Ahead of the automatic gear lever (this generation of Arteon won't get the new Volkswagen Group shift-by-wire 'nub' seen on its newer cars) is a sliding cover for an area that could hold your phone, though there's no wireless charging.
Various buttons surround the lever, including the smooth metallic engine start button. Behind that, another sliding cover hides the two cupholders, which sit alongside the parking brake switches (one for Auto Hold) and a 12-volt power outlet. The leather-covered central armrest lifts to reveal a decent-sized storage bin, supplementing those in the doors, with two USB-C ports.
Electric backrest adjustment for the front seats is standard, which is great for little tweaks of the angle when on the move. The lumbar support adjustment is electrically operated, too. The seats themselves are 'ErgoComfort' and, while the R-Line model uses the same mix of upholstery as elsewhere in the range, it's subtly embossed and styled to look sportier. They're comfortable seats over a long journey.
Same story in the rear. Despite the sloping roofline, there's a lot of space back there. Well, there is in the outer two seats, anyway. They get a more defined shape, too, suggesting that the central seat isn't really to be used frequently. The chunky transmission tunnel hump in the middle of the floor confirms that. Nonetheless, there's a generous amount of legroom for the outer seat occupants.
A selection of charging ports is provided in the back, including one USB-C outlet, a 12-volt socket and even a two-pin 230-volt option. Air vents are also provided.
There are two pairs of ISOFIX mounting points in the back and, as the Arteon is quite a wide car, it might well fit in three child seats, depending on how bulky they are. As always, we recommend you try before you buy.
The rear seat backs split and fold down if you need to carry long loads, though even without doing so the Arteon Shooting Brake's boot is absolutely massive. It holds 590 litres under the extending luggage cover, and the tailgate is electrically opened.
The VW Arteon Shooting Brake driving experience
The Arteon chassis is a great all-rounder. It's quite comfortable, without feeling soft and wallowing in the bends, yet it has good body control, too. Indeed, it's more precise and agile feeling mid-corner than you'd expect given the size of it and the luxury car remit, even if the steering can be a tad slow.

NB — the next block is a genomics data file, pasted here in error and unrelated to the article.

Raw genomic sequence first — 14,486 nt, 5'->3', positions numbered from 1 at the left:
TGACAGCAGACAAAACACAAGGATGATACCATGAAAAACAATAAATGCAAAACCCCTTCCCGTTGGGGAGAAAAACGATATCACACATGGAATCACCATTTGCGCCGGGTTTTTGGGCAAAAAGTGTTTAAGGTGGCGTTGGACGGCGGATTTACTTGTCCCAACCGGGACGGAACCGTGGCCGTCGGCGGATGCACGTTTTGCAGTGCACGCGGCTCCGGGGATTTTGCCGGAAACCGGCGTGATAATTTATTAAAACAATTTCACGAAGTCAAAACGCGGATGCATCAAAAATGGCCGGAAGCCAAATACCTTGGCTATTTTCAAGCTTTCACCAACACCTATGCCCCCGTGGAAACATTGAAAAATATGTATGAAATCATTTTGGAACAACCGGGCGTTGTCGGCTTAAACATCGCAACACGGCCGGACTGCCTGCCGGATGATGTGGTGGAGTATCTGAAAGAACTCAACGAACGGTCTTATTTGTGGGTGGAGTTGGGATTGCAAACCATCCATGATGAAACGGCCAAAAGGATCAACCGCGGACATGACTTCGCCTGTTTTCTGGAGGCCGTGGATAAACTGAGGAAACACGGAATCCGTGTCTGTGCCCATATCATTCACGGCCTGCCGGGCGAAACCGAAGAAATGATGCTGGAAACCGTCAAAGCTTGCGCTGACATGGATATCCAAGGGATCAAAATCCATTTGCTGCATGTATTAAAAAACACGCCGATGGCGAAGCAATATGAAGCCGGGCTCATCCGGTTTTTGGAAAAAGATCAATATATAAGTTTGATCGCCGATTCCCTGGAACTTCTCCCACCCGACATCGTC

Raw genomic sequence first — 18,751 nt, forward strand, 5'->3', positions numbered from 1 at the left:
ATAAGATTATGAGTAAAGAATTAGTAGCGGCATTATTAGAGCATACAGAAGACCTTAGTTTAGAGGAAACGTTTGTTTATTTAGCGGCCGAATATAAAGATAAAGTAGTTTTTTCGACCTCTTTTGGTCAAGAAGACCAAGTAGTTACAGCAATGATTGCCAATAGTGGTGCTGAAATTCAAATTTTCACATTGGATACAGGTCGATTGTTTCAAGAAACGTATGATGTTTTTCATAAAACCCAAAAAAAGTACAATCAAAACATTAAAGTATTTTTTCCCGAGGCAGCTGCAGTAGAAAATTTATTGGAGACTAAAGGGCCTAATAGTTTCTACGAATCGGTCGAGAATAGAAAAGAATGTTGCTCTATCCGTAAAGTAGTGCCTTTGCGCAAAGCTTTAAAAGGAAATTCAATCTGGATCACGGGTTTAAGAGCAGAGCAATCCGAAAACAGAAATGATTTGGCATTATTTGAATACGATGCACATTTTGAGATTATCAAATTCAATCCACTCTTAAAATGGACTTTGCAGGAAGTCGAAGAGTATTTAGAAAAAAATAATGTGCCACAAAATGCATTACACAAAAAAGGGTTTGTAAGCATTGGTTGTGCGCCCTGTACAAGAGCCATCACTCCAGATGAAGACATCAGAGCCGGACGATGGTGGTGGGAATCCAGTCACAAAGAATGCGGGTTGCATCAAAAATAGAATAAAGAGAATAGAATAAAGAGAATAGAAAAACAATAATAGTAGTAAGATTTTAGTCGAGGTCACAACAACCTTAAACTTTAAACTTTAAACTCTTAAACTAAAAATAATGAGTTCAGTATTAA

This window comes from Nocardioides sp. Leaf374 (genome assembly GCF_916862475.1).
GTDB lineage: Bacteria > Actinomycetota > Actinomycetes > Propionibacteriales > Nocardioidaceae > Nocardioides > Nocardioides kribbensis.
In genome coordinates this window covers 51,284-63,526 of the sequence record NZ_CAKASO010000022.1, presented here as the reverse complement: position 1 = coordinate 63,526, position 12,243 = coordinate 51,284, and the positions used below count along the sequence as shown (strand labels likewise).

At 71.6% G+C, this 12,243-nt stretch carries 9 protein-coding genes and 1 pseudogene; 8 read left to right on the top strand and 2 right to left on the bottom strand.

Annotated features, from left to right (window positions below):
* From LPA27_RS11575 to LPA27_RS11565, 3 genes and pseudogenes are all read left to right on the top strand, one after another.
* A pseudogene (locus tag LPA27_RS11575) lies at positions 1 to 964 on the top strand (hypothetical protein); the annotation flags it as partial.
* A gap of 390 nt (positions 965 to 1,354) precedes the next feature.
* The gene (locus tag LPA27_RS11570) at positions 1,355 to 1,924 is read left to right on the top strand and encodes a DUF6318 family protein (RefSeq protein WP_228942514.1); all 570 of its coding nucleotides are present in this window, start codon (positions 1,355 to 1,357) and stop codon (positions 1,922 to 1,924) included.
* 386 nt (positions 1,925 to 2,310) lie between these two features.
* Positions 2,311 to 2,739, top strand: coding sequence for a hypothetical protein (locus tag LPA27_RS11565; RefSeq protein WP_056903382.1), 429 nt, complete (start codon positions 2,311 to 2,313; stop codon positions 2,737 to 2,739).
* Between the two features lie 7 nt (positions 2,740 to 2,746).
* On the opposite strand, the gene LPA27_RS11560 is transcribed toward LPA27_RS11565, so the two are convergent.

It does everything well, basically, without truly engaging the driver or completely isolating them from what's happening underneath. Saying all that, we'd sacrifice some of the agility for a little more low-speed comfort over speedbumps and the like.
Thanks in part to the acoustic glass, the Arteon is really refined. There's precious little wind roar and well-contained road noise, even on relatively wide tyres. Admittedly, the diesel engine is audible all the time, but it's not massively intrusive.
The 2.0 TDI diesel option is Volkswagen's latest, developed to be cleaner than ever. It's certainly smooth, and happy to rev, but there's no need to extend it in day-to-day driving, as its low-down torque pushes the car along with plenty of gusto.
Volkswagen's venerable DSG transmission works well with the diesel engine, too, smoothly shifting gears. You can tug the lever back into Sport mode for quicker response and there are paddles behind the steering wheel if you feel the need to manually change gear. We didn't find cause to. It's just not that type of car.
Likewise, there are driving modes to select, altering things like the throttle response and steering. Adaptive damping is optional across the Arteon range (except for the high-performance R model) at just over €1,000. It could really help with the comfort/control balance of the suspension and might well be worth the additional outlay.
In our time with the Arteon, over a mix of urban roads and a few short motorway hops, the Arteon averaged 6.6 litres/100km. That's good going, and we'd expect it to do even better on a long cruise.
Alternatives to the VW Arteon Shooting Brake
Although the Arteon Shooting Brake has a massive boot, we don't think buyers will see it as an estate; we reckon it'll be bought for its appearance. Therefore, while the Passat Estate is, logically, to be considered alongside it, other cars such as the Audi A5 Sportback and BMW 4 Series Gran Coupe might also make a buyer's shortlist. And perhaps even the Jaguar XF.
Our verdict on the VW Arteon Shooting Brake
The updates to the Arteon line-up are modest enough. Indeed, the addition of new powertrain options is more significant, and we especially look forward to trying out the new eHybrid model. However, we reckon that the addition of the Shooting Brake body style might be the saving of the Arteon. It's far more stylish than anything referred to as an estate deserves to be, but it still manages to be highly practical. This car could well dissuade a few buyers that might have otherwise bought an SUV, and the unique image of the Shooting Brake model could also tempt buyers away from Audi, BMW and Mercedes showrooms.